Magnolia wrote:3. Go to one of GW's peer schools which offers similar job prospects but has a lower CoA and is more likely to offer scholarship money.
Ding ding ding, we have a winner! If you really don't want to take a year off, this is a very viable option. Re-taking is usually the best option, because it is so much easier to get a few more points on the LSAT than it is to bank on doing well in law school. From the standpoint of many 0Ls, taking a year off of law school just to get a few more points sounds horrible, but is often the best move you can make long-term. If I could have taken a year off to get 2-3 more points on my LSAT score and DOUBLED my job prospects (or alternatively, halved my debt load), you can bet your ass I would have done it.
If a person wants to jump headfirst into 200k+ of debt because they are too stubborn to actually think about what people with knowledge on the subject are saying, then good luck to them. (This isn't directed at OP, because he seems like a good guy... it's more just a general statement, and it's also directed at this bluecanary guy.)
bluecanary622 wrote:i wonder why over 200 law schools exist if going to the #20 law school isn't worth it. so weird.
You just answered your own question. The reason why going to #20 isn't always worth it is because there are over 200. You could close all but about 100 schools, and you'd still have more graduates than jobs. It's a simple numbers game. There are far more grads than there are jobs, and as long as more schools continue to open and schools continue to increase their class sizes, the problem will only get worse. This issue has been exacerbated by the economy in recent years, especially for schools like GW (and schools like mine). A lot of students at schools like GW will never work as lawyers.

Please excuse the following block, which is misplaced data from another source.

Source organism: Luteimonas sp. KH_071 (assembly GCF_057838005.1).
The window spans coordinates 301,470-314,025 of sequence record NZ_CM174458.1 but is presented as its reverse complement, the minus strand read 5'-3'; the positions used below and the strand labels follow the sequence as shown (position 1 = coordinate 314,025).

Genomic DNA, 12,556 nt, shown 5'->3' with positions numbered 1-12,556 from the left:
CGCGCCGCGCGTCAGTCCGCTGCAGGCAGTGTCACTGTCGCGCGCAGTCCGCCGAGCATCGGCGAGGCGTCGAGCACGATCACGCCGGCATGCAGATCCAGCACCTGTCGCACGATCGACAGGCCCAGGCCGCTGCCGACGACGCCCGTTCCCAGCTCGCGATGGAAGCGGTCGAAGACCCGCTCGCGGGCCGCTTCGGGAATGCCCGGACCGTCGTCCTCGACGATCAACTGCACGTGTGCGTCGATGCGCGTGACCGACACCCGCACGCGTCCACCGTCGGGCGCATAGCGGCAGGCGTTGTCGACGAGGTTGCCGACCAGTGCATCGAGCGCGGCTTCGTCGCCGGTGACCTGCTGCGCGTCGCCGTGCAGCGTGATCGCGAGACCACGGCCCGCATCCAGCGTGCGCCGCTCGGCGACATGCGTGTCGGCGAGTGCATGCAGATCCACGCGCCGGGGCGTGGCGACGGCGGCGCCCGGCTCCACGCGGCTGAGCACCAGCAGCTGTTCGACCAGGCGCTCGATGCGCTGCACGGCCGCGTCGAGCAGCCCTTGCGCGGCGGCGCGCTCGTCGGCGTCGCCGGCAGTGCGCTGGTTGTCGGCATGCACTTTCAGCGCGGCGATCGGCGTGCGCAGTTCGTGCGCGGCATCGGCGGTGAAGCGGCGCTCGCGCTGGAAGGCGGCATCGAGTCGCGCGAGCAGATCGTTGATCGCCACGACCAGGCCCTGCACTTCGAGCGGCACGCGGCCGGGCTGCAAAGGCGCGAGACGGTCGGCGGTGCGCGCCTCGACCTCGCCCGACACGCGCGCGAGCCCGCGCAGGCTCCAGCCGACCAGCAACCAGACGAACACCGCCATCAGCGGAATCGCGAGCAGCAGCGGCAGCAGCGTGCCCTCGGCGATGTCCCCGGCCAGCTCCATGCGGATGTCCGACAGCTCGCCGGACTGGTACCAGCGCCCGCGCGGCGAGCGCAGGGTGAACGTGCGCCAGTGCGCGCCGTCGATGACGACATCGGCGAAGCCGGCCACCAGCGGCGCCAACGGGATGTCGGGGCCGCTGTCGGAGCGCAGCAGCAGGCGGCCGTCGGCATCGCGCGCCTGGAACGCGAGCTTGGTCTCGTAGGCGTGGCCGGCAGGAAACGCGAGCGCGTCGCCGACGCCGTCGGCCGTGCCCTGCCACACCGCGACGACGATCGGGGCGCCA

The other reason it may not be worth it to go to GW is because of the price. Will going to GW get you a legal job? Yes, most likely. The majority of their grads will work as a lawyer. But will they be able to manage their debtload with that job? Probably not. 200k+ of debt on a 50k salary in a high COL city like D.C. will make your life hell, and that debt will follow you around for 25 years. Good luck starting a family and buying a house with that kind of debt. I don't know about you, but I don't want every financial decision I make for the next 25 years to be drastically affected by my decision to go to law school.